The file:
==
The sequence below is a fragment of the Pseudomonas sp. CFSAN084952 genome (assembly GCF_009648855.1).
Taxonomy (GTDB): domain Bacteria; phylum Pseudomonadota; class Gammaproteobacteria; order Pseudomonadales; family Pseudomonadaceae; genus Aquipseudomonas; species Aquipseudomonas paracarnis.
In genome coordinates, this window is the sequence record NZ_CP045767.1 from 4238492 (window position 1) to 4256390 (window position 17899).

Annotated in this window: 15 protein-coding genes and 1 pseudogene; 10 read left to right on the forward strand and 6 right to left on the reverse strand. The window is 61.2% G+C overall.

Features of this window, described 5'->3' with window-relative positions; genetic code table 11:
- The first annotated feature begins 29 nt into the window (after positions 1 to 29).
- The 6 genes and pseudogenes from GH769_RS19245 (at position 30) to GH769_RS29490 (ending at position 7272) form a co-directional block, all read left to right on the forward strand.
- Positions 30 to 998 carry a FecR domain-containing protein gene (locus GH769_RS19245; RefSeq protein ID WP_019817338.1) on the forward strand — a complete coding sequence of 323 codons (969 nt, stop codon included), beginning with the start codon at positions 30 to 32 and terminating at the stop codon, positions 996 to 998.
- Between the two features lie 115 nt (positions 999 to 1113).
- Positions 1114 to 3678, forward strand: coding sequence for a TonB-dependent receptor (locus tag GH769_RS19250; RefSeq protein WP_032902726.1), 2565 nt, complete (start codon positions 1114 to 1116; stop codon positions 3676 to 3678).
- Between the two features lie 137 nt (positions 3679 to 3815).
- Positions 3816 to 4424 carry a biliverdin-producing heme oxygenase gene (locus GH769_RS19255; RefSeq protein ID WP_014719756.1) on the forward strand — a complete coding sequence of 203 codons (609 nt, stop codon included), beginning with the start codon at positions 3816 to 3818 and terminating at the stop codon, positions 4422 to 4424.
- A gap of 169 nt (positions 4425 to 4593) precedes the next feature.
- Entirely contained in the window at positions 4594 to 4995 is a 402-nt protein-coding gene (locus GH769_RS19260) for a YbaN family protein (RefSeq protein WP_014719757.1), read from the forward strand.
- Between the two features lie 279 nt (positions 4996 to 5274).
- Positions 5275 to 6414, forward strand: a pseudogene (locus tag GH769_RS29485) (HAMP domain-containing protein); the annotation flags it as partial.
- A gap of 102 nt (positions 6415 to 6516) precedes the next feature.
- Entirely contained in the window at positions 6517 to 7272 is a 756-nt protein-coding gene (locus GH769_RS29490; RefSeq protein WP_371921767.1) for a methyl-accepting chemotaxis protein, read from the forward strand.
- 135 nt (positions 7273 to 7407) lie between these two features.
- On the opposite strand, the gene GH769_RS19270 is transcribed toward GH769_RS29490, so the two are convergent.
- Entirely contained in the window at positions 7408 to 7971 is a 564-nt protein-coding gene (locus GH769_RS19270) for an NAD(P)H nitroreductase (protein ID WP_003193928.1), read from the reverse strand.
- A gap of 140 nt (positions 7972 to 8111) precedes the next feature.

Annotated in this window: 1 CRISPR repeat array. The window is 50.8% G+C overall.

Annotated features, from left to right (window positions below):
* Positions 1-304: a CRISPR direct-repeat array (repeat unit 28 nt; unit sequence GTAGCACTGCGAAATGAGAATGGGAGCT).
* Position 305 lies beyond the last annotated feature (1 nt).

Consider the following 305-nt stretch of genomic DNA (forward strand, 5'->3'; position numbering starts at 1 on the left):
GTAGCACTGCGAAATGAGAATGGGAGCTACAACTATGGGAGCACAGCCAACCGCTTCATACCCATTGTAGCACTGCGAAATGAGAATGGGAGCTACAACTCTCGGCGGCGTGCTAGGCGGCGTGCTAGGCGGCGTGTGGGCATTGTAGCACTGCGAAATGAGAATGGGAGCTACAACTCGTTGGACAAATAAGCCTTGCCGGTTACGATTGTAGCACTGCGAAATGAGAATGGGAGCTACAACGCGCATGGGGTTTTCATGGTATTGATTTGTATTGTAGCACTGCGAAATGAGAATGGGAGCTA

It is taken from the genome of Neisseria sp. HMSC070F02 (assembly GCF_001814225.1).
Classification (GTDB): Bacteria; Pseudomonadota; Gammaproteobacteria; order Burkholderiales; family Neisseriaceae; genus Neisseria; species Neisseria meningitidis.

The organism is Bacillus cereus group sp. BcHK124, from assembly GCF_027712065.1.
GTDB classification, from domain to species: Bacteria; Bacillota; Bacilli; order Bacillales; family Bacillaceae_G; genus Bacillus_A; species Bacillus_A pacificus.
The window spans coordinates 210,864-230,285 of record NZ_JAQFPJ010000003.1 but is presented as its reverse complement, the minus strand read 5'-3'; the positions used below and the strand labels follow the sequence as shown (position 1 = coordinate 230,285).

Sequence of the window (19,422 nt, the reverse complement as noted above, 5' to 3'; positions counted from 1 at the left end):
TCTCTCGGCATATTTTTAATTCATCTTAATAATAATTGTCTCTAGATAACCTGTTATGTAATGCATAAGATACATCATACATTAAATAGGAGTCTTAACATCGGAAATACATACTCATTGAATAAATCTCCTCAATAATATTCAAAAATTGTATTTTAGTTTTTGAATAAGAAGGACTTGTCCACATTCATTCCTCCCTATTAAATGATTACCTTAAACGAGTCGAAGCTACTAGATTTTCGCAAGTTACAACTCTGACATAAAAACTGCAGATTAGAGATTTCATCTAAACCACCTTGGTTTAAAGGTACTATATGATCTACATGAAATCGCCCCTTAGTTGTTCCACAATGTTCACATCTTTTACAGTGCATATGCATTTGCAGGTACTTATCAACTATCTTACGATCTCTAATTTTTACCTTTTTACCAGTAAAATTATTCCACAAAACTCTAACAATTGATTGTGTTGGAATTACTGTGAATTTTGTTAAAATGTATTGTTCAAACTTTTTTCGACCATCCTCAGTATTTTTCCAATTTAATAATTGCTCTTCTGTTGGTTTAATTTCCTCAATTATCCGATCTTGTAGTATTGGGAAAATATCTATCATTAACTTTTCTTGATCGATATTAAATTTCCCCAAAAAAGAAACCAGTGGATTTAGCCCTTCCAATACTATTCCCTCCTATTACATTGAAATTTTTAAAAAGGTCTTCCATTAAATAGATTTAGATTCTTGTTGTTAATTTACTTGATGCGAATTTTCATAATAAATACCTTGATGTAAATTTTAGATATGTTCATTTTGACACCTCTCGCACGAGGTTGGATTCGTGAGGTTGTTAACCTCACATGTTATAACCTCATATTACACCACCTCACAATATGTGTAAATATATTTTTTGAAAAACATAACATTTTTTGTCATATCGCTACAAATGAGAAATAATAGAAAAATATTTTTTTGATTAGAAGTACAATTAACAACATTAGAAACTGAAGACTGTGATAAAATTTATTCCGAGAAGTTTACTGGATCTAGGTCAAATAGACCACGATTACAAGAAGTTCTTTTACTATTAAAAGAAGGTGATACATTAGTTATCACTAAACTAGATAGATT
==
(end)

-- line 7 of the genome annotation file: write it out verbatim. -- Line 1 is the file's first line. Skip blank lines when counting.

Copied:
- The 6 genes and pseudogenes from GH769_RS19245 (at position 30) to GH769_RS29490 (ending at position 7272) form a co-directional block, all read left to right on the forward strand.